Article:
World Cup in Estonia 2022 offers the best examples of Estonian terrain

The World Cup 2022 will include a round in Rakvere in Estonia. The event will also have the status of European Championships and will include long distance, middle distance and a relay. The event was originally planned for 2020.

Event Director Raido Jaan Rei is already planning for the event and has some input to share:

You had to postpone the 2020 World Cup round and it was early decided that the round will take place 2022 instead. What are the thoughts of the organizing team today; disappointment to have to postpone or enthusiasm for arranging 2022?
It is a little bit of both. A lot of work was already done to organize the event this summer, but as it seems now, it was the right call to make this hard decision. Of course, some of the work is lost, but most of it will serve us for 2022. And now we have two extra years to organize even better competition!

Will the event largely follow the plans for 2020 or will you have to make a lot of changes?
The big plan – the programme, the competition area and the terrain – will stay the same. We just moved the dates a little – instead of late August, it’s now 3rd-7th August.

Estonian terrain is known for being rough, tough and demanding. Can we expect typical Estonian terrain?
Of course, we have chosen one of the best examples of Estonian terrain, so all our guests can enjoy and have fun!

The Põlula-Miila terrain is largely covered with forest and there are some beautiful and fast parts of spruce forest. On the other hand, some parts of the terrain are very slow and demanding as the logging areas can be overgrown and the grass is high in the second half of the summer. Add some wet marshes and some nice detailed relief and you’ll get the perfect terrain for the forest championships.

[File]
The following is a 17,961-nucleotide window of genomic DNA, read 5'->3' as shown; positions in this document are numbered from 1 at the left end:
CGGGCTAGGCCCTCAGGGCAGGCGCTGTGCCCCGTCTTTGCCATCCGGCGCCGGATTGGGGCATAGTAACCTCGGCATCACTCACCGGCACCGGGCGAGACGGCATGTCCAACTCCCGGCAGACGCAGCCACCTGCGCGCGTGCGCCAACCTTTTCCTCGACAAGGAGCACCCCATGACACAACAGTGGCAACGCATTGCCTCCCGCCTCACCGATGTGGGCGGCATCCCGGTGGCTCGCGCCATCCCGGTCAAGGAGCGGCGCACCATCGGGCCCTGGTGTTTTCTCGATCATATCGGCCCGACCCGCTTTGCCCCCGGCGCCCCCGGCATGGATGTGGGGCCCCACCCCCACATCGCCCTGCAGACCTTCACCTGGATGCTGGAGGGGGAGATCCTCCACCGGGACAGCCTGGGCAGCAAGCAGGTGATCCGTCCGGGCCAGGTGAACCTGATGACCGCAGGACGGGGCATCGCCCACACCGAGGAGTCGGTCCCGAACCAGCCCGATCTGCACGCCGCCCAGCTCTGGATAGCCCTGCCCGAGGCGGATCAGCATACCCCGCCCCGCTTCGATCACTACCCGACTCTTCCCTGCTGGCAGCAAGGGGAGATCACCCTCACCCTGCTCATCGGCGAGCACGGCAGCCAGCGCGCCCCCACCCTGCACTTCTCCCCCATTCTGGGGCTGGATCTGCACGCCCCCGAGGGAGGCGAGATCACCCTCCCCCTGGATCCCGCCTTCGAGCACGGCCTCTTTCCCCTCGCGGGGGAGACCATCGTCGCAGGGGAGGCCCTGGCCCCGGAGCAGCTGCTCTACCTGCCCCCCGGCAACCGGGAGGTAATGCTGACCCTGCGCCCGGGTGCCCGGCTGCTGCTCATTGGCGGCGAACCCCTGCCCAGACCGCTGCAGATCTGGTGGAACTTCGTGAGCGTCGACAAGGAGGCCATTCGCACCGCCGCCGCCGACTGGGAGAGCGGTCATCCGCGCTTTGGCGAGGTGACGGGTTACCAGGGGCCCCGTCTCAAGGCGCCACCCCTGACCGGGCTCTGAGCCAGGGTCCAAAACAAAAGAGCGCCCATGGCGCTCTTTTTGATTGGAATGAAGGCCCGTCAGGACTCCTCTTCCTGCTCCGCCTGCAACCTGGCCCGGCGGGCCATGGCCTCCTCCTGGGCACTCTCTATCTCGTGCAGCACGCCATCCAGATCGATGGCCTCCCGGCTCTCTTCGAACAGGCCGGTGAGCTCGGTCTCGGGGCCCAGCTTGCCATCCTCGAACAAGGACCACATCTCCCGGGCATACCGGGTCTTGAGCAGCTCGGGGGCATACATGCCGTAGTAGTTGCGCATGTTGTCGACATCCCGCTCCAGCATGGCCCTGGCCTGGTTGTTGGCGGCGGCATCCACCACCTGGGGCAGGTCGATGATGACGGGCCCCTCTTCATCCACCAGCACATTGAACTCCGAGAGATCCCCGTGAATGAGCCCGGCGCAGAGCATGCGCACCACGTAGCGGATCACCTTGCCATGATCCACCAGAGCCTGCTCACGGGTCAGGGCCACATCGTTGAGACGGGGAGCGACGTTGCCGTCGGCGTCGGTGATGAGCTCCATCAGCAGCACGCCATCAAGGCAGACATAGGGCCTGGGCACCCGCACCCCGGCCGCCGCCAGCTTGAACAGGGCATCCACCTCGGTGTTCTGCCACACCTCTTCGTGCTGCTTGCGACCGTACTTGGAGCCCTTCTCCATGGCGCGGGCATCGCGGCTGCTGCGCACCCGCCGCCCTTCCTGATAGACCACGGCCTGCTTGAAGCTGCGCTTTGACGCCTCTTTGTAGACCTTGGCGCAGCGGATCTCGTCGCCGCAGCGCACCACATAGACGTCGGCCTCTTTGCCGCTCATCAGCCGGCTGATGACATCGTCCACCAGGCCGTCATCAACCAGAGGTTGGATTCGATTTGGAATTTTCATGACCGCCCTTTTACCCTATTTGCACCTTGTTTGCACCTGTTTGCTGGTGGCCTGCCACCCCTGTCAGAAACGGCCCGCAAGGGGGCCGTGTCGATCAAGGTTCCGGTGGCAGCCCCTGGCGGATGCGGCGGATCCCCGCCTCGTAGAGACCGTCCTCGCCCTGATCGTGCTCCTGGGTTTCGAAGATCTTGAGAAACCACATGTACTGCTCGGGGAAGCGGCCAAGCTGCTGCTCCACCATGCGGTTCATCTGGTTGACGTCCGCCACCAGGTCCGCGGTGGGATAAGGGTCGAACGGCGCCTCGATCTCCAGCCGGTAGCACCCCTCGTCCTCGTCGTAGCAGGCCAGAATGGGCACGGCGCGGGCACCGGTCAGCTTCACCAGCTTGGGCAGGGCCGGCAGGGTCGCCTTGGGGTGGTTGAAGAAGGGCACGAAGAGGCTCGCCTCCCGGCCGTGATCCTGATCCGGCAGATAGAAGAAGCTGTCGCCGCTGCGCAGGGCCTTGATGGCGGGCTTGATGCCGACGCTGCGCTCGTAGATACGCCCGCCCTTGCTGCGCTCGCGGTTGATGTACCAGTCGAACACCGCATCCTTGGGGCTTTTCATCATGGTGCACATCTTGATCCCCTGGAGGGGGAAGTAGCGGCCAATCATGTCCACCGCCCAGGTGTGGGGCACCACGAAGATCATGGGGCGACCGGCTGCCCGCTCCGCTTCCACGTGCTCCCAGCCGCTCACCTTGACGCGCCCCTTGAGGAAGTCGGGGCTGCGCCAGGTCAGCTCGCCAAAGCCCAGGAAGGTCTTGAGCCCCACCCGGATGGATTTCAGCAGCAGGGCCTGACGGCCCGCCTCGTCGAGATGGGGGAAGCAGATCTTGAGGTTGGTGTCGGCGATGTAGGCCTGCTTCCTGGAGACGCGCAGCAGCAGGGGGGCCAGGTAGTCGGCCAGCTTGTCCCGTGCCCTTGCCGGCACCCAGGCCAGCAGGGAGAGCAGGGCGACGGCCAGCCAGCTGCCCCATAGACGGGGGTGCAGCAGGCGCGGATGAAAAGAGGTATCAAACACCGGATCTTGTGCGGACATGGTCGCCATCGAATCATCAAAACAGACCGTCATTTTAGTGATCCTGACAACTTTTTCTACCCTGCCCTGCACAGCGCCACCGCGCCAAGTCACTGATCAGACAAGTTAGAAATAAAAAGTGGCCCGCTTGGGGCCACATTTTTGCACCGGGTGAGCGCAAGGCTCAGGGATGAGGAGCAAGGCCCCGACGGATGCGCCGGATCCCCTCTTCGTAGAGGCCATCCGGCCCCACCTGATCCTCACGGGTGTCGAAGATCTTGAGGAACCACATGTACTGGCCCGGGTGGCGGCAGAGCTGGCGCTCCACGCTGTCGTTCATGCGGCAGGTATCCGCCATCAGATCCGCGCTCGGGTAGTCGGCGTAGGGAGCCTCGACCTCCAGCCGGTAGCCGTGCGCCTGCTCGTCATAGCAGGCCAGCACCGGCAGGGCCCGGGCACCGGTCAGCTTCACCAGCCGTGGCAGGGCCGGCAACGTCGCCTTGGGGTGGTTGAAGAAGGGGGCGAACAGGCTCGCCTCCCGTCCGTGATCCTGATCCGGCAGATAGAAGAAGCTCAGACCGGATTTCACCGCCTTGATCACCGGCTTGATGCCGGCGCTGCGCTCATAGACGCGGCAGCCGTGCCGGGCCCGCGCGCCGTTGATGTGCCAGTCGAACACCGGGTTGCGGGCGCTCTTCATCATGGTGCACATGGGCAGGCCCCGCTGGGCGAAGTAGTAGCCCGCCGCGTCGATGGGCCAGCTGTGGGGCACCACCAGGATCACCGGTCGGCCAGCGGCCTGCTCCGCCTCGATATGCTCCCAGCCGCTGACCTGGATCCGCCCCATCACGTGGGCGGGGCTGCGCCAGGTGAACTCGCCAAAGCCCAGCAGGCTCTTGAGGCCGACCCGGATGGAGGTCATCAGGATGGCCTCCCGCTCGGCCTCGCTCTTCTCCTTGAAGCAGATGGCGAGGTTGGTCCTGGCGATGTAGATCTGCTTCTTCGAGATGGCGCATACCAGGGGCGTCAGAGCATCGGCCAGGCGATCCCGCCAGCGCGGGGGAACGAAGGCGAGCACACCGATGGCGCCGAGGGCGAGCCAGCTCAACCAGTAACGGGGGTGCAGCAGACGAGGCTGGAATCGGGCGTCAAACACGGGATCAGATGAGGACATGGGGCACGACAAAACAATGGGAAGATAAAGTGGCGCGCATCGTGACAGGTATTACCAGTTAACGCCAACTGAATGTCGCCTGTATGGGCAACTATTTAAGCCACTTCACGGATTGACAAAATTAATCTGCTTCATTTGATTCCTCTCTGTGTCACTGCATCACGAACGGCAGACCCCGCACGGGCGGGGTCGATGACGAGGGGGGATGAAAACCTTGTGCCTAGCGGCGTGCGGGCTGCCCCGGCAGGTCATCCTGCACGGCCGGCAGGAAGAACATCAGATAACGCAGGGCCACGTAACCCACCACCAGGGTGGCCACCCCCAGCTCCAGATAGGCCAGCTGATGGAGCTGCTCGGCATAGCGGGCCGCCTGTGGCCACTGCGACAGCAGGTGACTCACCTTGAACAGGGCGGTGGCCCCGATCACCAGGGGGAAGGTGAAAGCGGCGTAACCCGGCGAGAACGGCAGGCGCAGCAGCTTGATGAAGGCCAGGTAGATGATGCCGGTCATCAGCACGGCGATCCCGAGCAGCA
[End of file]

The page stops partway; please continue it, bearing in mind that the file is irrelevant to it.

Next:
Besides the terrain and the elite competitions, what else can athletes, teams and fans expect from the Estonian weekend in 2022?
In parallel with the elite competition, there will be a spectator race called Estonian weekend. This gives spectators and fans the change to try their orienteering skills and compete on the very same terrain as the top athletes. Estonian weekend consists of four competition days – two middle distances, a long distance and a sprint. The long distance is the famous 100CP Run that has taken place already 15 years – M21 class competitors have to catch 100 control points in one race. Something worth trying!

There is also plenty of time to discover the Estonian culture and nature. Competition centre Rakvere is a nice cosy town with a medieval castle. Not far from Rakvere, you can find something for everyone – starting from historical manors and fisherman villages in Estonian biggest national park Lahemaa till 20th-century military and industrial history in Ida-Viru county. We really recommend to spend more time in Estonia than just one weekend and enjoy all the different aspects Estonia has to offer you!

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